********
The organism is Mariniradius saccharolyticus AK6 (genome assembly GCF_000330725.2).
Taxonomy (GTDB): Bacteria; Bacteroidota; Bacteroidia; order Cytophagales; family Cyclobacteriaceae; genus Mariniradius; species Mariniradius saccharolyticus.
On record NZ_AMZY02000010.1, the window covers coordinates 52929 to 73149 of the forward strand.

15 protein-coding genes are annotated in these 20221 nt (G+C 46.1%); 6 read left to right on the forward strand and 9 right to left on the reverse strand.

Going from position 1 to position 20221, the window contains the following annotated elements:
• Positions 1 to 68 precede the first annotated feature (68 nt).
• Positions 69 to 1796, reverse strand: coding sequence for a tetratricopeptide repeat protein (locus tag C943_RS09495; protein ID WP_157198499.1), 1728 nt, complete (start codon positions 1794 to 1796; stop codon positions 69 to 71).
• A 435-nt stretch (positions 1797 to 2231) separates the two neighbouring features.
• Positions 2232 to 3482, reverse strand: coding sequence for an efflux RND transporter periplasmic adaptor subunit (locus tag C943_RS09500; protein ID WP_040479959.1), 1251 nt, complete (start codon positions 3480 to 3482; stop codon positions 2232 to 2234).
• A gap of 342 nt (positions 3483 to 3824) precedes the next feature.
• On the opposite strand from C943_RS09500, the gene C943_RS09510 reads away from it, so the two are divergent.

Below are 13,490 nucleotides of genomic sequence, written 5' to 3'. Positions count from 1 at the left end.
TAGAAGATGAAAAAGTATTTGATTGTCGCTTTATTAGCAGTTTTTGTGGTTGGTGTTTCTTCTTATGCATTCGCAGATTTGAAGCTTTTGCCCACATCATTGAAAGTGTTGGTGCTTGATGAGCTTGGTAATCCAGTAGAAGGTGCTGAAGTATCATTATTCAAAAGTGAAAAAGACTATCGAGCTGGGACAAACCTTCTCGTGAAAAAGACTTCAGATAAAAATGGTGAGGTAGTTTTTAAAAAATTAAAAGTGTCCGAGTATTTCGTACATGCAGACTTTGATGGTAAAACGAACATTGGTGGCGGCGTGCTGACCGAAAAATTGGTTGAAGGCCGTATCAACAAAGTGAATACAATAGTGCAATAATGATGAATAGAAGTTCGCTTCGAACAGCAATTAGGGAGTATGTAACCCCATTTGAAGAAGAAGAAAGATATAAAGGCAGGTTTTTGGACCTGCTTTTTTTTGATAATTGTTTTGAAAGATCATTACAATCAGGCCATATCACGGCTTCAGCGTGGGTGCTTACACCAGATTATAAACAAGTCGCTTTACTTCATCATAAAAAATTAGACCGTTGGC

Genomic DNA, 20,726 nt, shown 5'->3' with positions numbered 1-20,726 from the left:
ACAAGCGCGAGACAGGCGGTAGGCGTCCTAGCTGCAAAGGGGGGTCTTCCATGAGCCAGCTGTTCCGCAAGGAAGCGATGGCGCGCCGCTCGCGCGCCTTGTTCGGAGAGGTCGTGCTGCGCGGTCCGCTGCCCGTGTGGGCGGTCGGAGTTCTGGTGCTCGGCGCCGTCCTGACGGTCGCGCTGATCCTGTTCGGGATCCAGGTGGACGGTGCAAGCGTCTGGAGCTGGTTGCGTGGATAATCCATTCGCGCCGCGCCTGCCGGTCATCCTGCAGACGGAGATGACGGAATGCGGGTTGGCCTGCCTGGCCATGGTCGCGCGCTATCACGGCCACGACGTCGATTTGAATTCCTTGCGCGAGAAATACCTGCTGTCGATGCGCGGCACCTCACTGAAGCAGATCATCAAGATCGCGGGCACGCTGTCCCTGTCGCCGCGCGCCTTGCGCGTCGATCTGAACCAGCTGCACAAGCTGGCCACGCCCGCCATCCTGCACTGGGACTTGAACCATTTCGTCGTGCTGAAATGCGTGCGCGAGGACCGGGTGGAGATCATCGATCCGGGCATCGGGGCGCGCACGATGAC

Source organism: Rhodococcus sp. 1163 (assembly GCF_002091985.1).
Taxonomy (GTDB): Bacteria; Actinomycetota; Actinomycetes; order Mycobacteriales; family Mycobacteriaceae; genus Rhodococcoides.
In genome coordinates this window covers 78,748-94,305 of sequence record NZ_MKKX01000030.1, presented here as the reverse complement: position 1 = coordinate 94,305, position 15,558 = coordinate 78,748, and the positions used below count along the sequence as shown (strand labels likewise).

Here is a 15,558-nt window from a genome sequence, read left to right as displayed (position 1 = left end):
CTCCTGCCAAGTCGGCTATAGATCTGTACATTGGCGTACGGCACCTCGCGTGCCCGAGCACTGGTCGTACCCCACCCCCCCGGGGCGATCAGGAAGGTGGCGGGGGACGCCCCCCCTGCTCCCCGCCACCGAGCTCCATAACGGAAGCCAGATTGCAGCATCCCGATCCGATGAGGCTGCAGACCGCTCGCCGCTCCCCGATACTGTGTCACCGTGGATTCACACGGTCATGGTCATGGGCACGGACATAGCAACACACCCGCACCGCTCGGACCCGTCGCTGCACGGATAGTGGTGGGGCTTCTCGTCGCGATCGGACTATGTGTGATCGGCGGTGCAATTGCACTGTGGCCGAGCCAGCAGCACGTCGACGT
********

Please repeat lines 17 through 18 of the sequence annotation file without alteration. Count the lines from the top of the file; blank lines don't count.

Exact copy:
Taxonomy (GTDB): Bacteria; Actinomycetota; Actinomycetes; order Mycobacteriales; family Mycobacteriaceae; genus Rhodococcoides.
In genome coordinates this window covers 78,748-94,305 of sequence record NZ_MKKX01000030.1, presented here as the reverse complement: position 1 = coordinate 94,305, position 15,558 = coordinate 78,748, and the positions used below count along the sequence as shown (strand labels likewise).